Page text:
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Utopian Societies and Reform Movements in Mid 1800s

From ancient history to modern times, books have been written chronicling1` so called ‘perfect societies.’ These include Plato’s The Republic, as well as Lois Lowry’s The Giver, in which a society is placed under incredibly harsh constraints in order to achieve what is believed to be a perfect society. However, the harshness of Plato’s instructions as to how to run the ‘perfect’ society, as well as the chaos and rebellion that inevitably occurs in The Giver, illustrates the difficulty that goes into establishing and maintaining these perfect or utopian societies. In the mid 1800s America, the utopian society craze was rampant. Influence from other countries led to the belief that these utopian communities could work, and therefore many groups of Americans around this period began to attempt to establish utopian societies, as well as changes within the school system. The changes and reforms in America at this period were not limited to purely secular movements, as there was an slight religious reform in place as well, despite suffering from hesitancy in many religious groups. The reform movements of the mid 1800s including the push for utopian societies, religious reforms, and women and African American suffrage right advancements, resulted from an ongoing dissatisfaction with the previous way of life, as well as an inspired vivacity for life found in the Second Great Awakening.


A utopian society, by definition is defined as a ‘perfect society’ that were “designed and founded by intellectuals as alternatives to the competitive economy. Utopian communities aimed to perfect social relationships; reform the institutions of marriage and private property; and balance political, occupational, and religious influences.” (sparknotes.com) These societies were greatly popular in countries such as Russia, as well as other places that were influenced by what is now referred to as communist way of life. In America, despite the renewal that came with the Second Great Awakening, many Americans held hostility against the upper class who were able to provide for themselves much better than the rest of the population could. In these utopian societies, class levels were evened out, and there was less ‘competition’ and fight to earn the most money. This was a lead motivating factor as to why individuals desired to have utopian societies, as well as that the improvements with machinery and advances into the west gave the ideal of a futuristic society, one that fit well with these utopian thoughts. Very few of these utopian societies survived however, and the Oneida community was the only was that lasted for any significant period of time. (Wikipedia.org)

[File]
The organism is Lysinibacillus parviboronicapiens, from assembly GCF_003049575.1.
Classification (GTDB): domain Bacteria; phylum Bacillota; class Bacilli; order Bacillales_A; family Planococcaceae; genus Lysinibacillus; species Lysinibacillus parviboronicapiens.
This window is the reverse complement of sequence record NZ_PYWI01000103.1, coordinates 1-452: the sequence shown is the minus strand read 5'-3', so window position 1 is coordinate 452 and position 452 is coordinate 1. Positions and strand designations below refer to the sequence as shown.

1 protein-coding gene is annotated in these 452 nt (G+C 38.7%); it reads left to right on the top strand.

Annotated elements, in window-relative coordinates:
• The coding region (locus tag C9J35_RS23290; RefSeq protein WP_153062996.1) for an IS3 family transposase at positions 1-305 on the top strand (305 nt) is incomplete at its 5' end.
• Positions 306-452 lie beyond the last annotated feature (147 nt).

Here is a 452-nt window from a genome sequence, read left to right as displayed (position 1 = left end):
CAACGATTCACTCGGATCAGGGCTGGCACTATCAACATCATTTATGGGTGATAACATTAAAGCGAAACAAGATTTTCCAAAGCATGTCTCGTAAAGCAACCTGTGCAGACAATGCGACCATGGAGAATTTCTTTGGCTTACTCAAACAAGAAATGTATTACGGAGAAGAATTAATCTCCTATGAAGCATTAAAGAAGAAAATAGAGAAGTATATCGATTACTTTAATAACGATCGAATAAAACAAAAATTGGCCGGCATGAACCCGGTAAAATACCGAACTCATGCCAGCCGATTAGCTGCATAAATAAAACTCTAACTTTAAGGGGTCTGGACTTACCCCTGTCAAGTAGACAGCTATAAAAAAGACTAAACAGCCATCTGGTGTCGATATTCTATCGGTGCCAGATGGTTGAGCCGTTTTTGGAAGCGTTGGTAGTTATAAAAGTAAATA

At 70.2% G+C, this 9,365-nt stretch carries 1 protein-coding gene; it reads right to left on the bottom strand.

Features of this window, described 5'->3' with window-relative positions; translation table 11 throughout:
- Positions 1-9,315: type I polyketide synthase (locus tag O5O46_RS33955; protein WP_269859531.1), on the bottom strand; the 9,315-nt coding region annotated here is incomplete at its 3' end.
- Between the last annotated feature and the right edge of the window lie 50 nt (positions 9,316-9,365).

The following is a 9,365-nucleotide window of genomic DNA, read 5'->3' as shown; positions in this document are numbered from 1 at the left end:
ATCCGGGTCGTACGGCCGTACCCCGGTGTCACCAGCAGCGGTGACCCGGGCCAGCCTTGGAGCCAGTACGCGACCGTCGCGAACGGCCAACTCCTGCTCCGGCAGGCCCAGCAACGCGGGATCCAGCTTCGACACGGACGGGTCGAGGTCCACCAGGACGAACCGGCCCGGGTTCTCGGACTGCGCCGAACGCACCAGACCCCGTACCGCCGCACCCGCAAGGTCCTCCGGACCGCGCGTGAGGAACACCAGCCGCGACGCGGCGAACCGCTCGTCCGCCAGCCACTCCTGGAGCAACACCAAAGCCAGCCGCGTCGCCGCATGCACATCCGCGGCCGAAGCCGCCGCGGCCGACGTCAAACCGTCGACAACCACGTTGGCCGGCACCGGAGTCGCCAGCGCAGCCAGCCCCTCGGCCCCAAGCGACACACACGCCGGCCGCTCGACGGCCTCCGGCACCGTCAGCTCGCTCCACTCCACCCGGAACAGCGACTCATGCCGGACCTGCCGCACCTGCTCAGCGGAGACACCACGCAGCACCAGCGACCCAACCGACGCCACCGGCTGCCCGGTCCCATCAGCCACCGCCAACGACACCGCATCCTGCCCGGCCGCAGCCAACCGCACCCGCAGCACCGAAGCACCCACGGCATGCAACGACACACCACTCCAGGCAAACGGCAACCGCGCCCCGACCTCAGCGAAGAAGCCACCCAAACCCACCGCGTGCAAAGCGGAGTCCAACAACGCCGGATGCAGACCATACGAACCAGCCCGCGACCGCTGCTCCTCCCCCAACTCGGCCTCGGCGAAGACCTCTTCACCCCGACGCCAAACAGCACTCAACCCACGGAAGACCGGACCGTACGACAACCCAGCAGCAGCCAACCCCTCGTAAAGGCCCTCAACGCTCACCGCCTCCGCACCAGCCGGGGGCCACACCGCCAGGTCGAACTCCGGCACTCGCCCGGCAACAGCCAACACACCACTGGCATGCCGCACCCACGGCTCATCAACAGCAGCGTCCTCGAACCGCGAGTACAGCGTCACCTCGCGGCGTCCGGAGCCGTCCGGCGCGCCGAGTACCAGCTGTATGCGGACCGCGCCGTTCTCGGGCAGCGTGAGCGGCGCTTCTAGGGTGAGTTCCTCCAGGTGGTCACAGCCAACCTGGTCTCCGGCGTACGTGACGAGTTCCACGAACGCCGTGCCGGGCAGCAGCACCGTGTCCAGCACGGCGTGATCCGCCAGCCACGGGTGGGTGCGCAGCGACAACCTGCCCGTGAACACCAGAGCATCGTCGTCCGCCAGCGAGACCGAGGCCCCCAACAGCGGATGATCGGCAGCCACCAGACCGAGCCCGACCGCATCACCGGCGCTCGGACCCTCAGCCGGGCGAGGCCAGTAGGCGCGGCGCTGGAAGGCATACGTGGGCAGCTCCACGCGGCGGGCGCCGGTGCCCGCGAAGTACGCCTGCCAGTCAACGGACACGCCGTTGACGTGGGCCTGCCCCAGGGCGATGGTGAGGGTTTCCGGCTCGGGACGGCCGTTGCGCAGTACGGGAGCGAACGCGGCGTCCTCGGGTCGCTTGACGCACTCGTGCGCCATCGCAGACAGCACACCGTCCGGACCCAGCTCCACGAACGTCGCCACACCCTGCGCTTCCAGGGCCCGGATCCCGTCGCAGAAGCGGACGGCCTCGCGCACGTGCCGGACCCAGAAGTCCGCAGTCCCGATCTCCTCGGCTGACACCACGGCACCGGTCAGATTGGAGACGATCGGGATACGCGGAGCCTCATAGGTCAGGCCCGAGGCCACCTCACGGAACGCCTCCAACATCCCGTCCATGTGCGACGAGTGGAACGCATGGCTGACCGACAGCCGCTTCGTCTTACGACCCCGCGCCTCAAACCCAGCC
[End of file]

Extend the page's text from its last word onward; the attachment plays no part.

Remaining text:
As mentioned, the mid 1800s were not merely a time for utopian developments, but there was also a flux regarding the schooling of children as well as women’s rights. Horace Mann helped to developed what is now the public school system, and forever changed the way children are educated. He established new schools, and made it possible for those families who were previously unable to afford to go, to send their children to school. (cals.ncsu.edu) In addition to this, women such as Elizabeth Cady Stanton began to protest regarding the limited rights of women, and how their complaints concerning working conditions were often overlooked. Protests and conferences such as The Seneca Falls Convention, eventually helped to place a heavier emphasis on women’s suffrage rights. Abolition directly stemmed from this, and suddenly there was an influx on freeing slaves and establishing equal rights for all men, regardless of color. This however, made far less progress, and the 1800s was only the beginning of the long haul through the civil war for slaves. (www.msnbc.msn)


Finally, there was an enormous emphasis on new religion, and altering the way the older sects were preached. Religions such as Protestantism and Calvinism began to shape their teaching, and move away from the rigidity they had previously professed. However, many of the other religions of the time and their leaders wholly opposed these advances, and desired to keep their organizations as they were, in the old teachings. Whether this was valid or not, despite the Second Great Awakening, many religions stayed stagnant where they were.


The mid 1800s was a time of tumultuous social change in America, with and emphasis on utopian societies and rights for all. Many aspects of this time hold true today, as women’s rights are at an all time high, and slavery and abolition is long in the past for America. However, utopian society never fully caught on, and in addition to books written on utopian society which were previously mentioned, there have been books written on dystopian societies which portray the exact opposite, such as Ray Bradbury’s Fahrenheit 451. This type of society goes horribly wrong also, illustrating that neither extreme is beneficial. The advances in technology and science that we are making as a society now are leading to a lifestyle similar to that in the novel. However, the novel’s protagonist states chillingly about his own society set in the future, “It doesn’t think anything we don’t want it to think,” meaning the machinery and the robots. Whether utopian or dystopian, it is our job to prevent this from happening. (www.brighthub.com)




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irishdancer1417 said...
Oct. 10 at 4:32 pm:
I like this.  The only thing though would be to when you first mention that other countries influenced the idea of utopia, to say what countries.  That was kind of a questionable cliffhanger because you don't know if you are going to tell us what countries or not.  But goog job overall!
 
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